All these above stories are by women, and only one appeared in a major outlet — which means, unfortunately, that they didn’t reach the same audience as, say, front-page national newspaper stories about Ted Cruz castigating abortion-loving New Yorkers. In fact, these excellent stories probably reach a largely self-selecting audience interested in local or “women-focused” news.

That siloing feels particularly galling given how dominant election news will surely be over the next few months, drowning out quieter stories — the political beat, even when it includes reproductive health, is still a male-dominated field. Perhaps that explains why not a single abortion-related question has shown up at any Democratic debate this year. Because all the Democrats are “pro-choice,” one assumes it hasn’t been deemed important. But, in fact, there are crucial policy questions at stake (not to mention judicial nominations).

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Clearly, something is off. As thousands of anti-abortion advocates descend on a snowy Washington, DC today for the annual March for Life and the age-old American debate about abortion heats up in advance of a new Supreme Court case, the real, pragmatic impact of these policies gets lost in translation, buried by coverage of strategy and personalities. For instance, even the recent arguing about whether Planned Parenthood is “the establishment” because of a Bernie Sanders comment has become the centerpiece of the kind of gaffe-focused journalism that ignores the most important reproductive rights-related policy discussion Democrats should be having: the exclusion of poor and rural women from abortion care.

To her credit, Hillary Clinton has been campaigning against the Hyde Amendment, which excludes abortion coverage for women on federal insurance. This is an unusually progressive position for a mainstream Democrat to take. “Clinton… dropped a bomb on the political conversation about abortion. It would be difficult to overstate how radical it is,” wrote Rebecca Traister this week. “Yet no one at any of the four official Democratic debates has asked Clinton about her remarkable amplification of feminist argument.” Instead, the back-and-forth about the word “establishment” has been the one reproductive rights story that has taken off in recent days.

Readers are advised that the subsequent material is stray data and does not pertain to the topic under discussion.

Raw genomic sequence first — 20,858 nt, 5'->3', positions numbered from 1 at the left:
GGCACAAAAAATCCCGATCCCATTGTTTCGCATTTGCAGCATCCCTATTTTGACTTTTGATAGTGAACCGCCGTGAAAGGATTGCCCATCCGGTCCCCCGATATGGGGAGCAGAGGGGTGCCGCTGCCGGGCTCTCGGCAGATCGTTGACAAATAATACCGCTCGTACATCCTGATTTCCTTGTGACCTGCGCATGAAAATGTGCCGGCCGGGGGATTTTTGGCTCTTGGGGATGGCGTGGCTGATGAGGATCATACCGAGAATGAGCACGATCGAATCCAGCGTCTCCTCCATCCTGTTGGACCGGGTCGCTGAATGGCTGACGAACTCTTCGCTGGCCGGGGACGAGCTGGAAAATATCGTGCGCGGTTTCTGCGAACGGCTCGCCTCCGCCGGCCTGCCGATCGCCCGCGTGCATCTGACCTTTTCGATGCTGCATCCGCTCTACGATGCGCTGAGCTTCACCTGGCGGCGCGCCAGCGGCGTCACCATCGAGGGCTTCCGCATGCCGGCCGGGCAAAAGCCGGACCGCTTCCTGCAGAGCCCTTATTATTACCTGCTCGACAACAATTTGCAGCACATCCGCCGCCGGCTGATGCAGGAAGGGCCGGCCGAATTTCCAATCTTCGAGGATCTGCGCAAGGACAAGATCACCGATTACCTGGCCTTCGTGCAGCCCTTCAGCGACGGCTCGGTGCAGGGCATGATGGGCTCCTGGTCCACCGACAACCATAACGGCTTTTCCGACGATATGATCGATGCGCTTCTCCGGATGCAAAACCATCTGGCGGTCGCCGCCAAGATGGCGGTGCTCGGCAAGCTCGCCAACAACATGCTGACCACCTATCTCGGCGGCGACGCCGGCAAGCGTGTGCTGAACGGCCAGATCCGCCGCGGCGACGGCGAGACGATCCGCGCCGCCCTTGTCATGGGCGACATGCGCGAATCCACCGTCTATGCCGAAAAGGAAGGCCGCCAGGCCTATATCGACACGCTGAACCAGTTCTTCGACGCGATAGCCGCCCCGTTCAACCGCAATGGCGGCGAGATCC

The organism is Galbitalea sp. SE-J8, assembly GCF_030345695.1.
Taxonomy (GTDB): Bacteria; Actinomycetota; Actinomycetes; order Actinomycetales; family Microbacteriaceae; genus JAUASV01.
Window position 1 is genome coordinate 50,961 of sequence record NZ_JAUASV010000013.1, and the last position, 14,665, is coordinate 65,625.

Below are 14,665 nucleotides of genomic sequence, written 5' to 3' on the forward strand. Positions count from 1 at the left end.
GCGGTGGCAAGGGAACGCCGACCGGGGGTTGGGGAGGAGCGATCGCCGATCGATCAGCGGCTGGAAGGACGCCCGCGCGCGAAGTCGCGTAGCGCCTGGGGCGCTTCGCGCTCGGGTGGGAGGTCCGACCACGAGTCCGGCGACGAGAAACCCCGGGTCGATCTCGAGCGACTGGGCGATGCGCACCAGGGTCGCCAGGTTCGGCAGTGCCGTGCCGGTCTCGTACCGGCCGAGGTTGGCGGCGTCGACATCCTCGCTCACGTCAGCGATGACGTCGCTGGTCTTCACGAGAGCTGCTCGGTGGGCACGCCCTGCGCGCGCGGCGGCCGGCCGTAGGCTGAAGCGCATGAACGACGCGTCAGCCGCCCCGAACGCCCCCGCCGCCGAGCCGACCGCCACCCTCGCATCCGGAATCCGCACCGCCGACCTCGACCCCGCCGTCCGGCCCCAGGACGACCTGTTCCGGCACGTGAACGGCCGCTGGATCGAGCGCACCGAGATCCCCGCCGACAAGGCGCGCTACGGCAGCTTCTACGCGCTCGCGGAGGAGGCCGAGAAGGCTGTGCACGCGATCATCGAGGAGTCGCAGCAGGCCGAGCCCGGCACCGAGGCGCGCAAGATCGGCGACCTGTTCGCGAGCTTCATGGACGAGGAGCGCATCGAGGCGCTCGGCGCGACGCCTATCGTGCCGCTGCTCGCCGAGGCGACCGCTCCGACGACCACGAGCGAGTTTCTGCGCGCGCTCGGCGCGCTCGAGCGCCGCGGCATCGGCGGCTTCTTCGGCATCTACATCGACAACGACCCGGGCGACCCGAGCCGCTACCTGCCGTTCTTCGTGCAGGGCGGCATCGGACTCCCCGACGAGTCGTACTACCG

That imbalance in which stories get told, in part, explains something we’ve covered extensively at Flavorwire in the past few years: a new series of campaigns everywhere from social media to entertainment media to glossier, celeb-studded videos that try to erase abortion stigma by getting women to tell their stories. Even if they are not influencing people beyond a certain ideology and demographic, the idea is to encourage and normalize the discussion of abortion even in pro-choice settings, setting the stage for a more powerful movement. The latest of these attempts arrived yesterday from the Draw the Line campaign, which enlisted actresses like Orange Is the New Black’s Dascha Polanco, Parks and Recreations‘ Retta, and Elizabeth Banks to narrate women’s personal stories of abortions:

Since we still have more than nine months until the general election, one hopes that some of the independent storytelling efforts by women’s media and women’s groups — not to mention the accounting from the Women’s Media Center — will encourage mainstream news outlets to carefully consider how to cover questions about reproductive justice. It’s not just an issue that demands “taking sides”; it’s a public health matter that deserves sustained and serious attention.